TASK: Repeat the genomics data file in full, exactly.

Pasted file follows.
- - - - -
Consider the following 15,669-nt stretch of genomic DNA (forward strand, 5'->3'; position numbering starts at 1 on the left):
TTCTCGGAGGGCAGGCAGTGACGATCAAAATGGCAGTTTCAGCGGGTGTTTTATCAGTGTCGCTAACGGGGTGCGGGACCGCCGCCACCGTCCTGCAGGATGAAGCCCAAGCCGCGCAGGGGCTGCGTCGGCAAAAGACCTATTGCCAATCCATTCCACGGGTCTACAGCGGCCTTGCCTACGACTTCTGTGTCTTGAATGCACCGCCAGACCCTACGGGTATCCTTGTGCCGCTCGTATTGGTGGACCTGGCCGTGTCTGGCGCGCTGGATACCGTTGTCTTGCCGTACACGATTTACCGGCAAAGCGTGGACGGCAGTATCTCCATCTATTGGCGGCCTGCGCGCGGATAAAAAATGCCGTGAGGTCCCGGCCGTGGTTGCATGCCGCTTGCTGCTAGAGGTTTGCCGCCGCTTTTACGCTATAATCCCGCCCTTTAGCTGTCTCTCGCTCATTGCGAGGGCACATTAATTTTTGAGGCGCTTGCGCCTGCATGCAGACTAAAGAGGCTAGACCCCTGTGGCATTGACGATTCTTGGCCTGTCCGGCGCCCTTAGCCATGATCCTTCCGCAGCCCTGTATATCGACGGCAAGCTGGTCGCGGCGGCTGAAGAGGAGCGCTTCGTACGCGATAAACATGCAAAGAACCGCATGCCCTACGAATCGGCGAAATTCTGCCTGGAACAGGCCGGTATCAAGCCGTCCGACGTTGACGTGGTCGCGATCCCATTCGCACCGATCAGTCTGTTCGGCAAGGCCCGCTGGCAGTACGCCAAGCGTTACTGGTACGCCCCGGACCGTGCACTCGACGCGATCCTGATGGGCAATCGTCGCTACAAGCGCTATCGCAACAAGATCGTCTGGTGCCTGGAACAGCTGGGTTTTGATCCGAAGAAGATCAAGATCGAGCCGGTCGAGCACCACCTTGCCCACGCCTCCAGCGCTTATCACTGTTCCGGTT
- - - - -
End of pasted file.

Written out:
Consider the following 15,669-nt stretch of genomic DNA (forward strand, 5'->3'; position numbering starts at 1 on the left):
TTCTCGGAGGGCAGGCAGTGACGATCAAAATGGCAGTTTCAGCGGGTGTTTTATCAGTGTCGCTAACGGGGTGCGGGACCGCCGCCACCGTCCTGCAGGATGAAGCCCAAGCCGCGCAGGGGCTGCGTCGGCAAAAGACCTATTGCCAATCCATTCCACGGGTCTACAGCGGCCTTGCCTACGACTTCTGTGTCTTGAATGCACCGCCAGACCCTACGGGTATCCTTGTGCCGCTCGTATTGGTGGACCTGGCCGTGTCTGGCGCGCTGGATACCGTTGTCTTGCCGTACACGATTTACCGGCAAAGCGTGGACGGCAGTATCTCCATCTATTGGCGGCCTGCGCGCGGATAAAAAATGCCGTGAGGTCCCGGCCGTGGTTGCATGCCGCTTGCTGCTAGAGGTTTGCCGCCGCTTTTACGCTATAATCCCGCCCTTTAGCTGTCTCTCGCTCATTGCGAGGGCACATTAATTTTTGAGGCGCTTGCGCCTGCATGCAGACTAAAGAGGCTAGACCCCTGTGGCATTGACGATTCTTGGCCTGTCCGGCGCCCTTAGCCATGATCCTTCCGCAGCCCTGTATATCGACGGCAAGCTGGTCGCGGCGGCTGAAGAGGAGCGCTTCGTACGCGATAAACATGCAAAGAACCGCATGCCCTACGAATCGGCGAAATTCTGCCTGGAACAGGCCGGTATCAAGCCGTCCGACGTTGACGTGGTCGCGATCCCATTCGCACCGATCAGTCTGTTCGGCAAGGCCCGCTGGCAGTACGCCAAGCGTTACTGGTACGCCCCGGACCGTGCACTCGACGCGATCCTGATGGGCAATCGTCGCTACAAGCGCTATCGCAACAAGATCGTCTGGTGCCTGGAACAGCTGGGTTTTGATCCGAAGAAGATCAAGATCGAGCCGGTCGAGCACCACCTTGCCCACGCCTCCAGCGCTTATCACTGTTCCGGTT